Status: Pending

Investigating Agency: Bureau of Indian Affairs

Prosecutor: Nicholas Marshall

Prosecuting agency: U.S. Attorney’s Office

Location: Cottonwood Trail, near the border of Laguna and Acoma pueblos, Cibola County

Federal magistrate case number: None

Federal district case number: 20-cr-01365

Probation state case number: D-1333-CR-2016-00041

 

Summary

On April 22, 2020, Anthony Faustine, 40, of Acoma, allegedly crashed his car while drunk after fleeing from police. Judge Amanda Sanchez Villalobos released him one day earlier after he was arrested on a failure-to-appear bench warrant issued after he allegedly absconded from probation in 2018. He fled from the crash, leaving a man under his car who died at the scene, according to an investigator’s report. A woman was also severely injured and flown from the scene, according to the report. Laguna Pueblo tribal officers charged him following the crash.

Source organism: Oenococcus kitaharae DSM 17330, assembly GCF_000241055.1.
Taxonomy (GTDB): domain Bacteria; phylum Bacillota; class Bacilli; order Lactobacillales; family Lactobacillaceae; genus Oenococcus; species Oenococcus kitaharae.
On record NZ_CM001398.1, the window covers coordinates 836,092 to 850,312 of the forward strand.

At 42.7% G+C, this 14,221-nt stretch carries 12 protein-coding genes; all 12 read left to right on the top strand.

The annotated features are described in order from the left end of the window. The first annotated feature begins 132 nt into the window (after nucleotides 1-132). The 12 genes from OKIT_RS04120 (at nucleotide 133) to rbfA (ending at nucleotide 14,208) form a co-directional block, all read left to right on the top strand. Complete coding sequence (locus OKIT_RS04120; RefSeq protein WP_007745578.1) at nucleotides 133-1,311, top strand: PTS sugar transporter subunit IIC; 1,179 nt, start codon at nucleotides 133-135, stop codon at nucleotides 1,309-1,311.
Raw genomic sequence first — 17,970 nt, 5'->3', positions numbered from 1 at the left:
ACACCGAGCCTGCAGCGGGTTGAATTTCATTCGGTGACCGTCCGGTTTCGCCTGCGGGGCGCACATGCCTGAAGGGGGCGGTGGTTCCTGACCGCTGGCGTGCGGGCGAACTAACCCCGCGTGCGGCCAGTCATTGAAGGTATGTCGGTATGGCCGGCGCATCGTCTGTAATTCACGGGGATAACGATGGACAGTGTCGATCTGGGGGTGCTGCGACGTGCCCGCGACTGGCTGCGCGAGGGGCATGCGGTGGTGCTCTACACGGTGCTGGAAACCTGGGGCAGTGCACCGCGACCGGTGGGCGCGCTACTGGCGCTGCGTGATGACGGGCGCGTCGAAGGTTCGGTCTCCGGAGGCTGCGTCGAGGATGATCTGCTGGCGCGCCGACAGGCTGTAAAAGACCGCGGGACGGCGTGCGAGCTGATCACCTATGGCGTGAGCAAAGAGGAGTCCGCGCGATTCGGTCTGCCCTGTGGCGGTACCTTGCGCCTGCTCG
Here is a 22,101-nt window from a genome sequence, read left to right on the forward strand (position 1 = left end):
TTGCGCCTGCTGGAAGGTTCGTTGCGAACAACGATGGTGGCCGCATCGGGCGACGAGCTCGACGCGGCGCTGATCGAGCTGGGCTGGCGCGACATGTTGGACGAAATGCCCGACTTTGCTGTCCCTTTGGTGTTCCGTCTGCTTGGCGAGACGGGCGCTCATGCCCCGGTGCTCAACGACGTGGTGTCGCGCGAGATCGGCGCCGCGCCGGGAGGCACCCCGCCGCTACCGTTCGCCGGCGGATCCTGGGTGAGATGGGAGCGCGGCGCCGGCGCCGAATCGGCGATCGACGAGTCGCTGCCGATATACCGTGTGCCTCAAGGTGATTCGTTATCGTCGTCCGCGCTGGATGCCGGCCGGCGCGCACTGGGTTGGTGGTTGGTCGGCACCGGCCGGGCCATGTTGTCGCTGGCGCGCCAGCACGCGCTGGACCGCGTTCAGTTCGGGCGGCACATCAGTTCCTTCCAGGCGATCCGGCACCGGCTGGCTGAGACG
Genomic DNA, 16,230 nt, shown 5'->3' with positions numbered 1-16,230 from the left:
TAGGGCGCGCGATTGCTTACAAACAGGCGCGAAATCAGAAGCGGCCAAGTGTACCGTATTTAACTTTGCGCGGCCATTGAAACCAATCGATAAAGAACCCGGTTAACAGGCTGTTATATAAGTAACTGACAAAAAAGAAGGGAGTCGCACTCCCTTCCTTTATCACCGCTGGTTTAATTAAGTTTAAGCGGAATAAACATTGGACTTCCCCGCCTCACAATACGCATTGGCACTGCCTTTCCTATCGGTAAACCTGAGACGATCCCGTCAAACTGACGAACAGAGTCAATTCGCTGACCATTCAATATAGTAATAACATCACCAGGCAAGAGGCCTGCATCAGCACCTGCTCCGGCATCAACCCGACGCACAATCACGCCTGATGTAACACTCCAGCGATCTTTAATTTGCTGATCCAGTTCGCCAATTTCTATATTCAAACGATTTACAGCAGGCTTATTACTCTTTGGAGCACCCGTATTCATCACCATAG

On June 9, a federal grand jury indicted him on charges of second-degree murder and assault and battery resulting in serious bodily harm.

On Aug. 31, a federal magistrate judge ordered he be held without bail pending trial.

The crash

Laguna tribal police officer Brandon Mariano wrote in a criminal complaint, filed in Laguna Tribal Court, that a call about a red Suzuki first came to dispatchers at 3:23 p.m., April 22, 2020.

Anthony Faustine

An unknown woman told them the car was swerving on eastbound Interstate-40 and almost hit her car, just before it left on Exit 104, toward State Road 124. Officers were sent to look for the car, he wrote.

Laguna Highway Safety Officer Keith Riley told Mariano that while searching, he talked to a construction foreman on Rainfall Road, Mariano wrote.